If you have any mature students on your course, then you also have an opportunity. Many students approached me during my time at university for advice on time management or a wider perspective on their own career direction. Adult learners have already practiced being part of a team in the workplace and will be open to collaboration and helping other students on their journey, so if you can connect with them it will be well worth it. 

TOP TIP: Never underestimate the power of ‘who you know’. Age should not cloud your judgement of others as everyone you meet has something to teach you and the connections you make during study can lead to, or indeed block, opportunities in your career down the line.  Make sure you connect with others on your course through facebook groups and organised meetups.  Sites like MeetUp are a great way to  collaborate with people who share your interests.

 

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4. They know their limits in the classroom and down the pub

Adult learners know their limits both in the classroom and down the pub. The older the student the more likely they have faced adversity and been forced to toughen up along the way. They may have done some stuff right over the years, but they’re also likely to have got a lot wrong in life. This not only makes them resilient and more likely to ride through the tougher times during study, it also makes them a great mate to have during study.

Beyond the classroom, while they may join in with the white t-shirt social antics, they’ll also make it past the pre-drinks and be able party late into the night.

Speaking of limits, if you’re completing part-time study alongside a part-time job or looking after a family then use your noggin to set some realistic goals for yourself along the way. It’s likely to be trial and error, but learning what you can realistically do in the time you have will eventually become clear.

TOP TIP: If you are keen to get involved with student antics, don’t try to match the drinking levels of young students in freshers week or at socials. If you want to avoid the drinking chant then get a pint of pop and pretend it’s laced with vodka or rum.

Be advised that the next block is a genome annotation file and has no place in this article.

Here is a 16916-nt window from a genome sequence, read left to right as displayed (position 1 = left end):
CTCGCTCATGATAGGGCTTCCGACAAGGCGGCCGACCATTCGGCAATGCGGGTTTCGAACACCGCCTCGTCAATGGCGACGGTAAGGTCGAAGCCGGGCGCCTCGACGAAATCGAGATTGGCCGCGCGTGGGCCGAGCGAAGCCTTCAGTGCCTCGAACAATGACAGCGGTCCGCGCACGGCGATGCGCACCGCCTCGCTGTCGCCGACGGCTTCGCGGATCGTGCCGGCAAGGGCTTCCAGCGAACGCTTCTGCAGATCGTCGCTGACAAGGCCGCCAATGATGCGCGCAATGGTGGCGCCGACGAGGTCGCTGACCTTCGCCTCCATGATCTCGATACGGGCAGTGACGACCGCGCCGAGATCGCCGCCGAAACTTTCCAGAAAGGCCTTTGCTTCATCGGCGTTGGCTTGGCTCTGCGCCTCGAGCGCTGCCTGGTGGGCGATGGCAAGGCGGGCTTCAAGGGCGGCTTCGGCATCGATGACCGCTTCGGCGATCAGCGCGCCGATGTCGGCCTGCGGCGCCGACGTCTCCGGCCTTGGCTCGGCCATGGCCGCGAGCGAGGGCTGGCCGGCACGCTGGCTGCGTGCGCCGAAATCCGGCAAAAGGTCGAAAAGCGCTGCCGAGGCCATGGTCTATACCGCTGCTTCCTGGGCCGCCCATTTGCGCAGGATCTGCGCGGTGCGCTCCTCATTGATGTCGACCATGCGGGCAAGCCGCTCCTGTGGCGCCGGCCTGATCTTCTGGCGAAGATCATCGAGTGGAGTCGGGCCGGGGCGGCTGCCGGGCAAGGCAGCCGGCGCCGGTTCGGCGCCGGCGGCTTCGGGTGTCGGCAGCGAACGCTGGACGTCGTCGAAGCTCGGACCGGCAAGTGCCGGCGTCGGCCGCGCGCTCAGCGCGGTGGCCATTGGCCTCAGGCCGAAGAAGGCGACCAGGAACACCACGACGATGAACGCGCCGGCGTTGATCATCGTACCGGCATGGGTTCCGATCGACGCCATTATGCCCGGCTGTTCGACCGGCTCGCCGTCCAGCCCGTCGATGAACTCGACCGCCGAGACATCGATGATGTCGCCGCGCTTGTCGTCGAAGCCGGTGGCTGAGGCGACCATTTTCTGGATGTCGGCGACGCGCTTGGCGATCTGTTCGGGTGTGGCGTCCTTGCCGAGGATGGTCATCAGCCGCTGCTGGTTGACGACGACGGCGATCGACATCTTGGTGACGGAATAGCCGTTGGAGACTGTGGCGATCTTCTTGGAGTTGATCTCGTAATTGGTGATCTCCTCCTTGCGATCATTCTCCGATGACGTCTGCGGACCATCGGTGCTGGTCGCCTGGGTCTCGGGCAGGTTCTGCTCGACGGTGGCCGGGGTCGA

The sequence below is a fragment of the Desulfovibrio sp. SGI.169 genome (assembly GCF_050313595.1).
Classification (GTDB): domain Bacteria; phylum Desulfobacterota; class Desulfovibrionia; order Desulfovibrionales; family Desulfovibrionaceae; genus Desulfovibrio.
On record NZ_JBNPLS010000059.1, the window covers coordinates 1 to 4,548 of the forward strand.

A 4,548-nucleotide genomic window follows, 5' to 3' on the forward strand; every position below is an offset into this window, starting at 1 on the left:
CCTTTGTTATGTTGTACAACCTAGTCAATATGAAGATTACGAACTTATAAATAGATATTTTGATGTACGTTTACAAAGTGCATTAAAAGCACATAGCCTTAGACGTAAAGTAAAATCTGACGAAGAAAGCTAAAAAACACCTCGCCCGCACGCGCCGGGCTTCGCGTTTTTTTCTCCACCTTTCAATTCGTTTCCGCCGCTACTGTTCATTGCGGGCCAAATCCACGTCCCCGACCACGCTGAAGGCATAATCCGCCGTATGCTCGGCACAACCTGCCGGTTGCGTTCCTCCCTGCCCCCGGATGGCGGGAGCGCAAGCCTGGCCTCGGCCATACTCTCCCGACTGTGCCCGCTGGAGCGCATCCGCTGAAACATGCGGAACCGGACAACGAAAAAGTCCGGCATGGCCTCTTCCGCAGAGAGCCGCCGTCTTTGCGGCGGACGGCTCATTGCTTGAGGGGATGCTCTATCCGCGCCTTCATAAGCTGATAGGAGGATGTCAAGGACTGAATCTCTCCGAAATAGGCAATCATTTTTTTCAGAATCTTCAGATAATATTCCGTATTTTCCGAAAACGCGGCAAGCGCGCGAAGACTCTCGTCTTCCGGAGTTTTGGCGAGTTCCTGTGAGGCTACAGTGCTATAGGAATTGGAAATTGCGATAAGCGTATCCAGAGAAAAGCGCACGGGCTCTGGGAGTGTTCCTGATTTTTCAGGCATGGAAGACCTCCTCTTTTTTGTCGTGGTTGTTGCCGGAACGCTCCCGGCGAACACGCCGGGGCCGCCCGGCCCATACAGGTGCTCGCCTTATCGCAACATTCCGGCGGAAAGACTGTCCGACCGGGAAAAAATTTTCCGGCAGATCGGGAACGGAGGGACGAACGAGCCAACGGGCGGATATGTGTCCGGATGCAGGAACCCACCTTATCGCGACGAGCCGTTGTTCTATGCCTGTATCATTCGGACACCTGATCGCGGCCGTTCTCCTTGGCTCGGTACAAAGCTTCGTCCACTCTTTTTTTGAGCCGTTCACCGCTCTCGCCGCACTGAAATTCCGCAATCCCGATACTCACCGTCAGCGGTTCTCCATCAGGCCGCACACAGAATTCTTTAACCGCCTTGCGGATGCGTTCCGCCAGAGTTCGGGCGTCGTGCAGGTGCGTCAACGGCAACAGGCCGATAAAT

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5. Adult learners can whip themselves into action

Self-discipline is a skill that is often learned over time. While some students may take to it like a duck to water, most young students will be too busy socialising and struggle to make their deadlines. Not only are mature students more practiced in self-discipline due to the challenge they have already faced in the ‘real’ world, they’ve also made sacrifices and taken risks to go back to study.

This means they are more likely to take their studies seriously and be able to whip themselves into action when the going gets tough. No amount of education can teach you how to be tolerant and patient of the constant twists and turns life can bring. Because you have more life experience and the determination to develop, you are more likely to be able to manage your own time and make your deadlines.

TOP TIP: If you are struggling to find focus, remind yourself why you are doing the course. Try visualising the impact it could have on your future and the reward of passing the course.

Are you ready to take the plunge into adult learning?

The idea of returning to study as an adult can be intimidating as you imagine walking into a classroom packed with young uns. The reality is far from that. Each year, hundreds of qualifications and certifications are earned by mature age students who are just as busy and financially-constricted as you are.

Of course, if you want to avoid the classroom or would rather study at home then there are also plenty of elearning courses out there that can give you the same reward and boost you need to make progress in your career.